That fact that Victor Morin worked in North America and not Paris certainly does clear up one question I've had from the beginning: How did the album (which, by the way, includes mostly pictures of clergymen) containing this photograph find its way to an antiques shop in Massachusetts in the first place?  If it originated in Quebec rather than Paris, the travel distance to Massachusetts gets significantly smaller.   I'm afraid Occam's Razor shows us the clearest path to the truth in this situation.  The least complicated explanation among the various competing explanations is that man in the photograph is not Vincent Van Gogh but an anonymous, nineteenth century citizen of Quebec who bears some resemblance to Van Gogh but can't really be regarded as identical.  Someone who bears a passing resemblance to famous person--that's not exactly rare is it?


  1. Thanks for listening, John. I find this so frustrating as it is now showing up on Wiki as being legit.

  2. Sorry Hazel, please don't feel frustrated, the truth will come out!
    There was a Morin in the photo business in Namur, Vincent was there!

  3. Did you see this link John? Best wishes, Joe

  4. Ho John, just look at the jackets,holy cow! If the link does not open,any VG portrait page will do.
    And also check Dr. Felix Rey's portrait, same jacket!
    I hope I'm not pestering you.


  5. You're not pestering, just making your case. Thanks for speaking up. I hope anyone else following this controversy will feel welcome to speak up as well.

  6. Here's something new John, some more validation, Sotheby's and A.P. must believe or they wouldn't have used it!

  7. Here's something interesting John. Wilfred Arnold visited me some years ago to see my evidence regarding the Van Gogh. He is a strong supporter! You will enjoy his link.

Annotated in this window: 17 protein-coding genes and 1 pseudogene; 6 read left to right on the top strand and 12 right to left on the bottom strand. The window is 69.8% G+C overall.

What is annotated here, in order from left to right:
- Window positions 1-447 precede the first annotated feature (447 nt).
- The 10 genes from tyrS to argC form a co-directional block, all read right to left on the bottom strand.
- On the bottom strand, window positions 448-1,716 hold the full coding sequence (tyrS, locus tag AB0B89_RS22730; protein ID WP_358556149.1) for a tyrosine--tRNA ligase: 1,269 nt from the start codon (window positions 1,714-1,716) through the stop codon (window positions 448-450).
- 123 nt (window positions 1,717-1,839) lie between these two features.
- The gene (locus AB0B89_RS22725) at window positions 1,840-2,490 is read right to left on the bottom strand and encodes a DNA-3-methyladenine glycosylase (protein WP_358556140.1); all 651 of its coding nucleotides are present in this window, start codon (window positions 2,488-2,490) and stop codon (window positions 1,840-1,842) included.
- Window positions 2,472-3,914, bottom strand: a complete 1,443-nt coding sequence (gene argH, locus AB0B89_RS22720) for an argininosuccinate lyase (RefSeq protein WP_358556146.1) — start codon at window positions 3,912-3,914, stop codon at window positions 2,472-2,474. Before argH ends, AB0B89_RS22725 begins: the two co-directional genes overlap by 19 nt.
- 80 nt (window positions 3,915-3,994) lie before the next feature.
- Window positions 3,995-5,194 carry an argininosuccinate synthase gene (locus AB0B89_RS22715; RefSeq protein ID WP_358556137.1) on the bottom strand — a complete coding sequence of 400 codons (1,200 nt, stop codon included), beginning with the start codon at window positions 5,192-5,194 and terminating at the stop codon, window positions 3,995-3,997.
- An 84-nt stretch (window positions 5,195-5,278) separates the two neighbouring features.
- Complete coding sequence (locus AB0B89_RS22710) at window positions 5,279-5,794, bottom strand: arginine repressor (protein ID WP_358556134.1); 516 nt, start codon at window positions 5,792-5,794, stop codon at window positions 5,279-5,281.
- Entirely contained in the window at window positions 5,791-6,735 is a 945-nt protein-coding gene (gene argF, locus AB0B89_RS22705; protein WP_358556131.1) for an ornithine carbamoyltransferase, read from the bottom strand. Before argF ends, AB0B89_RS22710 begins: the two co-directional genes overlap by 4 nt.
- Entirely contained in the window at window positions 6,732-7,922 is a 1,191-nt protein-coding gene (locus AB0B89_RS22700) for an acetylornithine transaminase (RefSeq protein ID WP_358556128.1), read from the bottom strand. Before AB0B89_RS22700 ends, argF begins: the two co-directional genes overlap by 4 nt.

8. Hi, I wonder if the debate is still ongoing? On Wikipedia the photo is currently listed as controversial, not legit.
    I came across the photo only today and to my eye, resemblance between the photograph and Vincent's self portraits is far from striking. On Wiki it is listed as originating frum Brussels, not Paris, as discussed here. But I did my share of googling and did not find any other place called St. Hyacinthe, other than that in Quebec, either, and the business directory page you present here is a very compelling piece of evidence.
    I'd love to know now how what evidence there is that may link the photograph to Brussels.

    1. Yes, I want someone to explain to me properly how Victor Morin of St. Hyacinthe Quebec took Van Gogh's photographic portrait.

    2. There was a major photographic business in Namur, Belgium, "Morin & Tholander " while Vincent was there. Victor Morin certainly could have gone there, he was a very prominent man!

  9. Hi! Did my previous comment get through or not? Am wondering what the evidence is linking the photo to Brussels (as said in other sources). I find the evidence from the business directory compelling and could not locate a St. Hyacinthe except the one in Quebec either. Moreover, I don't think the man in the photo has really close resemblance to Vincent's self portraits.

  10. Hi, thanks for chiming in about this controversy. I must admit that I don't find the likeness to be all that great, at least at first glance. And the evidence that the photographer was in Quebec makes it all but impossible that the man who sat for that picture was Van Gogh. Van Gogh never once set foot in Canada or America.

  11. Thanks for this compelling piece of detective work!

  12. Did Victor Morin go to Europe? Did a Morin family member visit Victor from Europe? Morin & Tholander Photography, Namur Belgium, 1880s?

  13. image masking service The app has over 200 million users worldwide. There is some unique filter that allows you to customize your photos and videos. You can use the cinematic stabilization to make excellent videos. You can share pictures or videos via Twitter, Facebook, and Tumblr.

  14. Great work! Has anyone looked at the back of the photo? It looks like a carte de visite that a gentleman might present when visiting someone - here's one I found in a shop in Quebec City of with a 'selfie' of Jules Ernest Livernois, one of the best known photographers in 19th century Canada - . There were a large number of Quebecers who emigrated to Massachusetts in the 19th century, so the album might have been brought along by someone.